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Curriculum Design That Engages Adult Learners


The adult learner wants to be an active participant throughout the entire learning process. This means I need to find ways to involve him besides asking him to sit and listen to me lecture or read from a slide show. One sure-fire way to design and deliver training that involves the adult learner is to use a curriculum template created by Robert Gagne known as The Events of Instruction. According to Information Processing Theory these events or steps of instructional delivery align with and facilitate the cognitive processes adult learners engage in when learning something new. Here’s how to design engaging curriculum using Gagne’s model.

The target of learning in this design model is on behavioral outcomes, what we can see someone do. The activities of my curriculum should be carefully scaffolded in order to prepare adult learners to meet the behavioral outcome. As an instructional designer my mantra is to be in ruthless service to my outcome. If an activity doesn’t move the learning forward toward the outcome, it doesn’t get a place in my training design. To appeal to adult learners and to actively engage them in the learning process the outcome should be related to solving a particular problem or meeting a particular need in their personal or work lives.

With the behavioral outcome in place, the content delivery is focused on how the student learns rather than on the information the teacher wants to deliver. When I design with a focus on the students’ need and learning process and not on the trainer’s content expertise, my training can be described as learner-centered rather than teacher-directed. Research has shown that learner-centered instructional delivery is more effective in achieving measurable student outcomes than teacher-directed instructional delivery, regardless of the subject matter being taught.

With my intent focused on the behavioral outcome and my path determined by my learner’s process, I am ready to scaffold activities utilizing Gagne’s template. Here’s how I do that.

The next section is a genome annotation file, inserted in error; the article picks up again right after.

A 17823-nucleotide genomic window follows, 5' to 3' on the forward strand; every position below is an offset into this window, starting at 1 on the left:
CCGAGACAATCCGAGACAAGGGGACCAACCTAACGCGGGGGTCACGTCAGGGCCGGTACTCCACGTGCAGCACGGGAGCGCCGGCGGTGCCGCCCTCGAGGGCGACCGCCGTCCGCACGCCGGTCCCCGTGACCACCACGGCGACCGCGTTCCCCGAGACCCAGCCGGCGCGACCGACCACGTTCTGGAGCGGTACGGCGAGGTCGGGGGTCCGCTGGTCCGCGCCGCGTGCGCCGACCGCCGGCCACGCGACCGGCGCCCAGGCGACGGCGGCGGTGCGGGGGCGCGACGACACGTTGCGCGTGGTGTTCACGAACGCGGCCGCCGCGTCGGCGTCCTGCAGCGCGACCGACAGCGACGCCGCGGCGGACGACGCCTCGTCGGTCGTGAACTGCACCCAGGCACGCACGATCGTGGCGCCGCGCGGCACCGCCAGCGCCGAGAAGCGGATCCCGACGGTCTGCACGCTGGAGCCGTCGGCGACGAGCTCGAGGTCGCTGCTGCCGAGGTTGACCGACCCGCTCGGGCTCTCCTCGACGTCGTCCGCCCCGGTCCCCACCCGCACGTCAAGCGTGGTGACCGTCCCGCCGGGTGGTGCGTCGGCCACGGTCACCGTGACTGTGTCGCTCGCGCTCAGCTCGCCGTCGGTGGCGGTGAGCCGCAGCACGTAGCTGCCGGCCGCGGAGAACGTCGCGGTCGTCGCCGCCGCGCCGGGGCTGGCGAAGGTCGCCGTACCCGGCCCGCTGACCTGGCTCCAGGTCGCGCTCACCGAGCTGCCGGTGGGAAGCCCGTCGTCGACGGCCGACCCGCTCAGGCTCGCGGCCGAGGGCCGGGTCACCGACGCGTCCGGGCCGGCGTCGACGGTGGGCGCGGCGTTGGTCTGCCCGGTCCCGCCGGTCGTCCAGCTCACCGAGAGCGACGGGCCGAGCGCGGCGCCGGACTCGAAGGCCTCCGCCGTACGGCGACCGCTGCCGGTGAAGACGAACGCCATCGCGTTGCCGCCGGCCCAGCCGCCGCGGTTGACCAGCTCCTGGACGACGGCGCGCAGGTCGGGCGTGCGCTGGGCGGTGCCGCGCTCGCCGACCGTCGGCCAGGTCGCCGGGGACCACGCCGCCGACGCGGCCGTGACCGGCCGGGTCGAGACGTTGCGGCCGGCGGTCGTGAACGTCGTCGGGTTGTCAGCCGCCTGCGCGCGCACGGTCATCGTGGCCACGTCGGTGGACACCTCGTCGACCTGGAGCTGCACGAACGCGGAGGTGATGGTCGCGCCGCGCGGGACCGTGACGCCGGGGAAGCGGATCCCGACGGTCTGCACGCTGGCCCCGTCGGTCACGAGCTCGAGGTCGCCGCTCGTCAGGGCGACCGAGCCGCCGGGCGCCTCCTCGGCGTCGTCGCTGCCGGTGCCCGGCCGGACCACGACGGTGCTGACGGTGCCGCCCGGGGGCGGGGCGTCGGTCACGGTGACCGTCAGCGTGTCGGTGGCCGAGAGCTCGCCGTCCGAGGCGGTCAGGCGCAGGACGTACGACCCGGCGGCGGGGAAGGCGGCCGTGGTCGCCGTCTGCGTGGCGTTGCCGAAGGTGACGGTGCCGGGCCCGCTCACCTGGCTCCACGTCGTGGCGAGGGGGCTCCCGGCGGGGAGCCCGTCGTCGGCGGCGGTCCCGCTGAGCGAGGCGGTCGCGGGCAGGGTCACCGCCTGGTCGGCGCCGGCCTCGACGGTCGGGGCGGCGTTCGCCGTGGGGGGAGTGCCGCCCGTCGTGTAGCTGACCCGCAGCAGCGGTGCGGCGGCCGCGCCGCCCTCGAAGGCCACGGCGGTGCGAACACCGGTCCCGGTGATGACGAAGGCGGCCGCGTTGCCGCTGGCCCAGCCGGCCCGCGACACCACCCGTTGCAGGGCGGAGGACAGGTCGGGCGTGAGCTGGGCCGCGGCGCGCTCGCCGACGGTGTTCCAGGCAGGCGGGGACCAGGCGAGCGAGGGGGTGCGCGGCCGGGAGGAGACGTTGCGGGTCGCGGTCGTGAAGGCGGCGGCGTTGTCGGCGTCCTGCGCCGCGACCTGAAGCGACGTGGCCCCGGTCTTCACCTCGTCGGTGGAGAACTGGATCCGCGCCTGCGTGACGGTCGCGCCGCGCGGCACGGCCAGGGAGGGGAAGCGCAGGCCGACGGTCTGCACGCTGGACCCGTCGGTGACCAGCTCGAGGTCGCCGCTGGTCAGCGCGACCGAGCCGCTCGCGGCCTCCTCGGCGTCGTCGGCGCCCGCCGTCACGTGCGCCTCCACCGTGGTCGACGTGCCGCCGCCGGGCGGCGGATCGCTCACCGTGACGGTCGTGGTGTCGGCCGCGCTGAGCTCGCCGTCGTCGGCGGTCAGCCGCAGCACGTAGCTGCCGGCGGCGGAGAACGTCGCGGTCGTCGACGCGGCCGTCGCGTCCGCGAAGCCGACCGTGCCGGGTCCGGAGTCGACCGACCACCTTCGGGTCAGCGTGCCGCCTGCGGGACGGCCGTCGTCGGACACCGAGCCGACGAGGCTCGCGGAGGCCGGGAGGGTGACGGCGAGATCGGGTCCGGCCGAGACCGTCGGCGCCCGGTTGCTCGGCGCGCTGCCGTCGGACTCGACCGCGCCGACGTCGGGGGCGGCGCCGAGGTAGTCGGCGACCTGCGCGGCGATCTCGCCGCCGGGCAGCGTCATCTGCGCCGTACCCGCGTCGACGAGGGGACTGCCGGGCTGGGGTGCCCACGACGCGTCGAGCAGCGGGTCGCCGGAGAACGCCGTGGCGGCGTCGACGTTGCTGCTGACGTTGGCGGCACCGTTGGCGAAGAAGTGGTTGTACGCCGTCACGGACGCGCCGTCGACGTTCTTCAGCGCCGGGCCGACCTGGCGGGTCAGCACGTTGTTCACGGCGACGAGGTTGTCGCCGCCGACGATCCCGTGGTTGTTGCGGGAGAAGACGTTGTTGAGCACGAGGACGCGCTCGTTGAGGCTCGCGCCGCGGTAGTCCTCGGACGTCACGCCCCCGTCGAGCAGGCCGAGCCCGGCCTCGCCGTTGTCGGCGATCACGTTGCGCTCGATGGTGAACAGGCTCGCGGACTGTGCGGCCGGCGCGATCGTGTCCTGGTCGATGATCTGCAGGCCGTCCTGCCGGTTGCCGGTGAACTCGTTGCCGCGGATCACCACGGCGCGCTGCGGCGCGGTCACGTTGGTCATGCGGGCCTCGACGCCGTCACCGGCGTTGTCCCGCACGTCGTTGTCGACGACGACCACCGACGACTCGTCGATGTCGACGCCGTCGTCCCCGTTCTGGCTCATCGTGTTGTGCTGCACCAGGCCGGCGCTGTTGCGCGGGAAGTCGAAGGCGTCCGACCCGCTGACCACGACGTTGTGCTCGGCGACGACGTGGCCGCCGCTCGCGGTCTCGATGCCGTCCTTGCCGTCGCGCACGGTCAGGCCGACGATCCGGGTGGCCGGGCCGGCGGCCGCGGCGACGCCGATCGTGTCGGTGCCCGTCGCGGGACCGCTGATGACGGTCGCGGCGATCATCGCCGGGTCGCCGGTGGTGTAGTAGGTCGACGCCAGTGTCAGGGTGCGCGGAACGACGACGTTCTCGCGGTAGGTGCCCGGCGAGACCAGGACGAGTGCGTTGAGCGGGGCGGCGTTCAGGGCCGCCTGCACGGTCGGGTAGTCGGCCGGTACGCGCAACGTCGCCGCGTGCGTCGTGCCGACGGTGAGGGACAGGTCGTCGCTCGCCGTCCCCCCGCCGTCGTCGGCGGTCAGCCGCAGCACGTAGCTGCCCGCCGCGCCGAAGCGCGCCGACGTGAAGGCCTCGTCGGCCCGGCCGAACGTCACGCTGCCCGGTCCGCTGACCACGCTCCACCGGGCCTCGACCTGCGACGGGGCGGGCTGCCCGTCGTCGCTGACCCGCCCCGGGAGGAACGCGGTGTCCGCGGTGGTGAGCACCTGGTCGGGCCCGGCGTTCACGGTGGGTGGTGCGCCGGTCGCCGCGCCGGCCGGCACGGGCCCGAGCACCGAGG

Step 1: Gain Attention. These activities are designed to introduce the topic in a provocative way that gains buy-in and interest by suggesting that the training to follow will offer potential solutions to adult-identified issues or problems related to the topic at hand.

Step 2: Stating the Outcome & Sharing the Agenda. Following the attention gainer, sharing the outcome and agenda lets the adult learner know the desired behavioral outcome and what planned activities will help him achieve that outcome. These are reviewed at the start of training because adults have higher efficacy expectations when they know what the intended outcome is for their participation in the session that day. This is also where I invite participants to set a personal learning goal based on the outcome.

Step 3: Stimulate Recall. These activities follow learning goals and are designed to elicit the adult learner’s experiences, knowledge and skills around the topic/skill set for the day. This gives me an idea of where learners currently are in their learning and provides learners with a familiar reference point for adding new information and skills to their existing knowledge base.

Step 4: New Content. Now we are ready for the new content. These activities deliver the novel content through interactive strategies that engage multiple senses while providing graduated (scaffolded) exposure to new skills and material.

Step 5: Guided Practice With Feedback. Following each chunk of new content is a guided practice session. These activities provide opportunities for learners to practice the new skills while being coached by his or her colleagues and me. Learners practice new skills in accessible chunks, get feedback, reflect, and refine their understanding and execution in future rounds of practice.

Step 6: Elicit Performance. These wrap up and review activities are designed to engage the learner in application of the new skill to his personal life and situation. The elicit performance activities are designed in such a way so that successful completion of the performance task will give me a reasonable indication that the learner has the skills and understanding necessary to meet the behavioral outcomes outside the classroom, in the rest-of-life.

Each of the instructional steps is important for creating understanding, building skills, and transferring learning outside of the classroom or training room. It is helpful in my delivery of training to not only have content expertise, but to also appreciate the purpose and type of learning that is taking place at each step of the model and how that activity engages the active participation of adult learners and contributes to their successful achievement of the behavioral outcome.

Source by Tracy Schiffmann

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